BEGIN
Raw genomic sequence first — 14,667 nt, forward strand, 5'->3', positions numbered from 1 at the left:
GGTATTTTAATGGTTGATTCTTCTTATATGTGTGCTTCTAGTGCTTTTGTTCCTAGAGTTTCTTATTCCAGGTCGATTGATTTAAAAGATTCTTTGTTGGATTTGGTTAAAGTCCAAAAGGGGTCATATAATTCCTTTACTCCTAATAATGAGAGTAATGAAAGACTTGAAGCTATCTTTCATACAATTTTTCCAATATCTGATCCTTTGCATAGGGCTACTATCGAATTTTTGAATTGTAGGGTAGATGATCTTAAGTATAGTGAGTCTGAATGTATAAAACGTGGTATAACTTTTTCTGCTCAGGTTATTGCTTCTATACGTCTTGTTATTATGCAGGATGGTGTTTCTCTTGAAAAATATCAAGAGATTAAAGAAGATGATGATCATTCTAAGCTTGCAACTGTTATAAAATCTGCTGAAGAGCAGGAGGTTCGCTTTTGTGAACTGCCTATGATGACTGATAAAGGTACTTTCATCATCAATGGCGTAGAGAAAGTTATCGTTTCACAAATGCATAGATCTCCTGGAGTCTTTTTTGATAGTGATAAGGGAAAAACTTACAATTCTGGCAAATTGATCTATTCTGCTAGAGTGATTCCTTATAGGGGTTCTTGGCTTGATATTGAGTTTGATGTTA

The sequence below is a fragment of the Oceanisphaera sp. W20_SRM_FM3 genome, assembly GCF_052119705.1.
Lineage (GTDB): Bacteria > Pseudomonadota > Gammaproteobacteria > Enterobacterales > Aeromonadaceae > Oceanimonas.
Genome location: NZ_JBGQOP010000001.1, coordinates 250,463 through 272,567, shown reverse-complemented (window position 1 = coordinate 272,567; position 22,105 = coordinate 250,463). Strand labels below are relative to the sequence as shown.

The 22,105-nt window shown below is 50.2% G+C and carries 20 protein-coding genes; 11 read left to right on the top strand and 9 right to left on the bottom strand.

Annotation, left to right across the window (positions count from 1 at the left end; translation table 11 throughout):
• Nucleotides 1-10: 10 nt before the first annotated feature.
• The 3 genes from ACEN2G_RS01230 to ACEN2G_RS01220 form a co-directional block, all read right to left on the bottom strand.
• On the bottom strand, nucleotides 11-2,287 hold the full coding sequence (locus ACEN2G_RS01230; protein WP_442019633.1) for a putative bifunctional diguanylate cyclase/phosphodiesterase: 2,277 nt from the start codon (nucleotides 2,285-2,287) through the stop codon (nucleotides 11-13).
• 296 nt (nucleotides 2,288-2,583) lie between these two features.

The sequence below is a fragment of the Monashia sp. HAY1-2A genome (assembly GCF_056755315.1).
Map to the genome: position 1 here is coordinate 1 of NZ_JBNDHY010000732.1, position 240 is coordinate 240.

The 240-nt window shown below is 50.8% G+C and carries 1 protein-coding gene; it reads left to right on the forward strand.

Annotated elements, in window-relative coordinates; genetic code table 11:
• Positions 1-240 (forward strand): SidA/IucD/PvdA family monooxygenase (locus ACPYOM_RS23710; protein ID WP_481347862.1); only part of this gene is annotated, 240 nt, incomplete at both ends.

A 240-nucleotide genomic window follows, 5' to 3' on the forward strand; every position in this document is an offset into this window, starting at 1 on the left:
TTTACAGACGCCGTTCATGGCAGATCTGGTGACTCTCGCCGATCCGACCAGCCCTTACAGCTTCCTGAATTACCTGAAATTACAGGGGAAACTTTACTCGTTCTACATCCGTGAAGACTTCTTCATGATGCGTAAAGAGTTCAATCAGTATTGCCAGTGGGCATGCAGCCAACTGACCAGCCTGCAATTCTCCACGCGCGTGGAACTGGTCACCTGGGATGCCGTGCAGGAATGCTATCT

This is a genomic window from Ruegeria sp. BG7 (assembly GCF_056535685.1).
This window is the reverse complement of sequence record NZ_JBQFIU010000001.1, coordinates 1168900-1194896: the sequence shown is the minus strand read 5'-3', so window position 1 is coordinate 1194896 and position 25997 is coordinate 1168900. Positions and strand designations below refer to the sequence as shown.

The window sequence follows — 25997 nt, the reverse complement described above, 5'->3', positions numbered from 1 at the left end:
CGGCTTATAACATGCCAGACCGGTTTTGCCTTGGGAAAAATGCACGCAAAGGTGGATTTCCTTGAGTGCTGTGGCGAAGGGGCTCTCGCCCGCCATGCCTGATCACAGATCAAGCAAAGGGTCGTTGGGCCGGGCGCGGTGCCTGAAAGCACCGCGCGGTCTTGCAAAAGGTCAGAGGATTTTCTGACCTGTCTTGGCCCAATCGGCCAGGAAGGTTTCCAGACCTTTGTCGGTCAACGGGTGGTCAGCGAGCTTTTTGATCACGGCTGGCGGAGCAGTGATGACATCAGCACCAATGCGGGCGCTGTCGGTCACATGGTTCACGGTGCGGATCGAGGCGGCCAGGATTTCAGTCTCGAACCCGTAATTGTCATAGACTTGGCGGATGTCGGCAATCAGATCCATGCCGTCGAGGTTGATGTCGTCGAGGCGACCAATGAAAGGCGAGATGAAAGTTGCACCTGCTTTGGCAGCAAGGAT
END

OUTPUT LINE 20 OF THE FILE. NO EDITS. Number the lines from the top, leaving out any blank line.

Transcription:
This window is the reverse complement of sequence record NZ_JBQFIU010000001.1, coordinates 1168900-1194896: the sequence shown is the minus strand read 5'-3', so window position 1 is coordinate 1194896 and position 25997 is coordinate 1168900. Positions and strand designations below refer to the sequence as shown.